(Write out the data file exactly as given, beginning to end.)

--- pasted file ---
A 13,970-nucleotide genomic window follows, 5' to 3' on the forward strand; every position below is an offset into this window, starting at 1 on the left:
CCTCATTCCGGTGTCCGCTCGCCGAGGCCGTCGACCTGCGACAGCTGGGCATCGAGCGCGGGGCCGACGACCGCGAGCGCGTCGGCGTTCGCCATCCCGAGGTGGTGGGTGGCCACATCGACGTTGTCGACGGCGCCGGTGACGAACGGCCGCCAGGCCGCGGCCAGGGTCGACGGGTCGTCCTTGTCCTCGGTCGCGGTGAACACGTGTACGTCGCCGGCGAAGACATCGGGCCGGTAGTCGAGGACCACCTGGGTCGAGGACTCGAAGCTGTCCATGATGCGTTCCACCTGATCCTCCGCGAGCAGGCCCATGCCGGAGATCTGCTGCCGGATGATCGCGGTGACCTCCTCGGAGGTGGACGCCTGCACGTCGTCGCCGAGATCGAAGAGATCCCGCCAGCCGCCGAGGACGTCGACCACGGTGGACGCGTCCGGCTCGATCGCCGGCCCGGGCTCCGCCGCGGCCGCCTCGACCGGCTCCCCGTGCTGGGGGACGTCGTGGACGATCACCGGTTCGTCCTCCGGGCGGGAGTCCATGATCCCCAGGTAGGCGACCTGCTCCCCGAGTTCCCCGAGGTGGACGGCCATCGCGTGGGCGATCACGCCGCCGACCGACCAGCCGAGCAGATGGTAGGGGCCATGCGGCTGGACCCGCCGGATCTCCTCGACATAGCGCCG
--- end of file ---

A 13,970-nucleotide genomic window follows, 5' to 3' on the forward strand; every position below is an offset into this window, starting at 1 on the left:
CCTCATTCCGGTGTCCGCTCGCCGAGGCCGTCGACCTGCGACAGCTGGGCATCGAGCGCGGGGCCGACGACCGCGAGCGCGTCGGCGTTCGCCATCCCGAGGTGGTGGGTGGCCACATCGACGTTGTCGACGGCGCCGGTGACGAACGGCCGCCAGGCCGCGGCCAGGGTCGACGGGTCGTCCTTGTCCTCGGTCGCGGTGAACACGTGTACGTCGCCGGCGAAGACATCGGGCCGGTAGTCGAGGACCACCTGGGTCGAGGACTCGAAGCTGTCCATGATGCGTTCCACCTGATCCTCCGCGAGCAGGCCCATGCCGGAGATCTGCTGCCGGATGATCGCGGTGACCTCCTCGGAGGTGGACGCCTGCACGTCGTCGCCGAGATCGAAGAGATCCCGCCAGCCGCCGAGGACGTCGACCACGGTGGACGCGTCCGGCTCGATCGCCGGCCCGGGCTCCGCCGCGGCCGCCTCGACCGGCTCCCCGTGCTGGGGGACGTCGTGGACGATCACCGGTTCGTCCTCCGGGCGGGAGTCCATGATCCCCAGGTAGGCGACCTGCTCCCCGAGTTCCCCGAGGTGGACGGCCATCGCGTGGGCGATCACGCCGCCGACCGACCAGCCGAGCAGATGGTAGGGGCCATGCGGCTGGACCCGCCGGATCTCCTCGACATAGCGCCG